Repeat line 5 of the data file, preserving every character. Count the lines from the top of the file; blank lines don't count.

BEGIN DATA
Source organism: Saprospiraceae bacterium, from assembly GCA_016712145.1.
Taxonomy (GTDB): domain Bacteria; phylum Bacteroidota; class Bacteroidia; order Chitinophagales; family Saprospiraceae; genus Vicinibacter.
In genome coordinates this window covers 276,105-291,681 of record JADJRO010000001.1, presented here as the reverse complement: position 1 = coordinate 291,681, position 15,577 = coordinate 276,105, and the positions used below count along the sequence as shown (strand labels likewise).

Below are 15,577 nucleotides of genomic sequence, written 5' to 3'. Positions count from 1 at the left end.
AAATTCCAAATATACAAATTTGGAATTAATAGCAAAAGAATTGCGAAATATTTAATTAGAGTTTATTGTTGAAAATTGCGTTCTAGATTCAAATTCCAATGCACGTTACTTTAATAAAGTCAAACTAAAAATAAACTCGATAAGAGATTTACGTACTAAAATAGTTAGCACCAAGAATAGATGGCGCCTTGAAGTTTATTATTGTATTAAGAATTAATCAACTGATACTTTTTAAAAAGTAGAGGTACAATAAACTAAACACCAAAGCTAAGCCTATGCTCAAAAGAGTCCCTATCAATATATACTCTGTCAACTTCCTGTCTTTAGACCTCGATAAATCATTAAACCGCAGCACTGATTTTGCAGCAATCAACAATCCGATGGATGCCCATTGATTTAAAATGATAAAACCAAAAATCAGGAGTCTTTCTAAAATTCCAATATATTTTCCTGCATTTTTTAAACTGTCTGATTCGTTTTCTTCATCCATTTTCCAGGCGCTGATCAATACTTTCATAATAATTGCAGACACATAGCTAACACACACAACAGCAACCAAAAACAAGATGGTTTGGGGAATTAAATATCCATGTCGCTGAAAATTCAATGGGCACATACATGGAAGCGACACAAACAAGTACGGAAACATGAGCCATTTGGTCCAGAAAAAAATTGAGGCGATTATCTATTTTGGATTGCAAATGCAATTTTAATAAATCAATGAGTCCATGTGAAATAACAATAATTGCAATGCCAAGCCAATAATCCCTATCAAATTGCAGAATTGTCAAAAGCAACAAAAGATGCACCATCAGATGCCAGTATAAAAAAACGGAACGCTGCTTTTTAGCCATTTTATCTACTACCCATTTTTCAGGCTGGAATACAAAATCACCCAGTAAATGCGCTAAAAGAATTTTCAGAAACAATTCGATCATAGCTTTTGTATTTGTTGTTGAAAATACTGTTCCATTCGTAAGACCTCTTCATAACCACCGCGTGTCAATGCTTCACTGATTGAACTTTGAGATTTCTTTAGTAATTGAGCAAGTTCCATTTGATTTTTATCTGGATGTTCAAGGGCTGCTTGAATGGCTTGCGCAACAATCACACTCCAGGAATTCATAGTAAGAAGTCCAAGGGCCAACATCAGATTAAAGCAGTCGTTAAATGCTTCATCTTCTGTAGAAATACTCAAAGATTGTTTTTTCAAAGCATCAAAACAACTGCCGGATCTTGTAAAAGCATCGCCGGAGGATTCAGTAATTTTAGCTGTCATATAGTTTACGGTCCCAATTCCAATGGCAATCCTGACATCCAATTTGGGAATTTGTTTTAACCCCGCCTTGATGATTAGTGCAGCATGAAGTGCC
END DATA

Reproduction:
AAATTCCAAATATACAAATTTGGAATTAATAGCAAAAGAATTGCGAAATATTTAATTAGAGTTTATTGTTGAAAATTGCGTTCTAGATTCAAATTCCAATGCACGTTACTTTAATAAAGTCAAACTAAAAATAAACTCGATAAGAGATTTACGTACTAAAATAGTTAGCACCAAGAATAGATGGCGCCTTGAAGTTTATTATTGTATTAAGAATTAATCAACTGATACTTTTTAAAAAGTAGAGGTACAATAAACTAAACACCAAAGCTAAGCCTATGCTCAAAAGAGTCCCTATCAATATATACTCTGTCAACTTCCTGTCTTTAGACCTCGATAAATCATTAAACCGCAGCACTGATTTTGCAGCAATCAACAATCCGATGGATGCCCATTGATTTAAAATGATAAAACCAAAAATCAGGAGTCTTTCTAAAATTCCAATATATTTTCCTGCATTTTTTAAACTGTCTGATTCGTTTTCTTCATCCATTTTCCAGGCGCTGATCAATACTTTCATAATAATTGCAGACACATAGCTAACACACACAACAGCAACCAAAAACAAGATGGTTTGGGGAATTAAATATCCATGTCGCTGAAAATTCAATGGGCACATACATGGAAGCGACACAAACAAGTACGGAAACATGAGCCATTTGGTCCAGAAAAAAATTGAGGCGATTATCTATTTTGGATTGCAAATGCAATTTTAATAAATCAATGAGTCCATGTGAAATAACAATAATTGCAATGCCAAGCCAATAATCCCTATCAAATTGCAGAATTGTCAAAAGCAACAAAAGATGCACCATCAGATGCCAGTATAAAAAAACGGAACGCTGCTTTTTAGCCATTTTATCTACTACCCATTTTTCAGGCTGGAATACAAAATCACCCAGTAAATGCGCTAAAAGAATTTTCAGAAACAATTCGATCATAGCTTTTGTATTTGTTGTTGAAAATACTGTTCCATTCGTAAGACCTCTTCATAACCACCGCGTGTCAATGCTTCACTGATTGAACTTTGAGATTTCTTTAGTAATTGAGCAAGTTCCATTTGATTTTTATCTGGATGTTCAAGGGCTGCTTGAATGGCTTGCGCAACAATCACACTCCAGGAATTCATAGTAAGAAGTCCAAGGGCCAACATCAGATTAAAGCAGTCGTTAAATGCTTCATCTTCTGTAGAAATACTCAAAGATTGTTTTTTCAAAGCATCAAAACAACTGCCGGATCTTGTAAAAGCATCGCCGGAGGATTCAGTAATTTTAGCTGTCATATAGTTTACGGTCCCAATTCCAATGGCAATCCTGACATCCAATTTGGGAATTTGTTTTAACCCCGCCTTGATGATTAGTGCAGCATGAAGTGCC